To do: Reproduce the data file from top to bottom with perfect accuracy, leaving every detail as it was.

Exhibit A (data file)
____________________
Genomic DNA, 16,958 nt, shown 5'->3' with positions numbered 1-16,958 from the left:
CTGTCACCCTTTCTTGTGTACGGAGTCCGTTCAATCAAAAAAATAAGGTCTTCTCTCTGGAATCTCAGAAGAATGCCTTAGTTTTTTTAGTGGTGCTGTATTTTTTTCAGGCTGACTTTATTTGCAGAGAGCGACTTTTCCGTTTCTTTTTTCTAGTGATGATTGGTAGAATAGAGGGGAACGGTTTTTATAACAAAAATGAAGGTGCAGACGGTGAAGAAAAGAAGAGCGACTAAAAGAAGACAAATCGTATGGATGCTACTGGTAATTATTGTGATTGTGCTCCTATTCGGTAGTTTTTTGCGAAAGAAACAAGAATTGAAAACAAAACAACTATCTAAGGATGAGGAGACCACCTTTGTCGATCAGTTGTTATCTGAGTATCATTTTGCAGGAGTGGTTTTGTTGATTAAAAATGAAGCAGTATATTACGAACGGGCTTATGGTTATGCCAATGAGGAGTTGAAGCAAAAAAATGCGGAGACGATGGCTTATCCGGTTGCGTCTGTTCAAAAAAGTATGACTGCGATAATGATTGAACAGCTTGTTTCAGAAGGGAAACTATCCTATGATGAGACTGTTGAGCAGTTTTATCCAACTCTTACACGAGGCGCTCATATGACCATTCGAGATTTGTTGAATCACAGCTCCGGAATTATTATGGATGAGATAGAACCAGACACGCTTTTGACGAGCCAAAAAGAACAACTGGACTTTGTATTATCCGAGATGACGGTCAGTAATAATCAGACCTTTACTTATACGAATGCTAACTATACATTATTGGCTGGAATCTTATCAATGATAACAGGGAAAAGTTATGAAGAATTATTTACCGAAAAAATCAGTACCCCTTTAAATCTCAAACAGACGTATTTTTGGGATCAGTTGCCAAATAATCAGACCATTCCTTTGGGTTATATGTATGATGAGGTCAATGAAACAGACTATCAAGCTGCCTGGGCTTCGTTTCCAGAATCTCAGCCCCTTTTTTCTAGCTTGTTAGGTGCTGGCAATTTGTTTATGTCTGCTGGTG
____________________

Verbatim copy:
Genomic DNA, 16,958 nt, shown 5'->3' with positions numbered 1-16,958 from the left:
CTGTCACCCTTTCTTGTGTACGGAGTCCGTTCAATCAAAAAAATAAGGTCTTCTCTCTGGAATCTCAGAAGAATGCCTTAGTTTTTTTAGTGGTGCTGTATTTTTTTCAGGCTGACTTTATTTGCAGAGAGCGACTTTTCCGTTTCTTTTTTCTAGTGATGATTGGTAGAATAGAGGGGAACGGTTTTTATAACAAAAATGAAGGTGCAGACGGTGAAGAAAAGAAGAGCGACTAAAAGAAGACAAATCGTATGGATGCTACTGGTAATTATTGTGATTGTGCTCCTATTCGGTAGTTTTTTGCGAAAGAAACAAGAATTGAAAACAAAACAACTATCTAAGGATGAGGAGACCACCTTTGTCGATCAGTTGTTATCTGAGTATCATTTTGCAGGAGTGGTTTTGTTGATTAAAAATGAAGCAGTATATTACGAACGGGCTTATGGTTATGCCAATGAGGAGTTGAAGCAAAAAAATGCGGAGACGATGGCTTATCCGGTTGCGTCTGTTCAAAAAAGTATGACTGCGATAATGATTGAACAGCTTGTTTCAGAAGGGAAACTATCCTATGATGAGACTGTTGAGCAGTTTTATCCAACTCTTACACGAGGCGCTCATATGACCATTCGAGATTTGTTGAATCACAGCTCCGGAATTATTATGGATGAGATAGAACCAGACACGCTTTTGACGAGCCAAAAAGAACAACTGGACTTTGTATTATCCGAGATGACGGTCAGTAATAATCAGACCTTTACTTATACGAATGCTAACTATACATTATTGGCTGGAATCTTATCAATGATAACAGGGAAAAGTTATGAAGAATTATTTACCGAAAAAATCAGTACCCCTTTAAATCTCAAACAGACGTATTTTTGGGATCAGTTGCCAAATAATCAGACCATTCCTTTGGGTTATATGTATGATGAGGTCAATGAAACAGACTATCAAGCTGCCTGGGCTTCGTTTCCAGAATCTCAGCCCCTTTTTTCTAGCTTGTTAGGTGCTGGCAATTTGTTTATGTCTGCTGGTG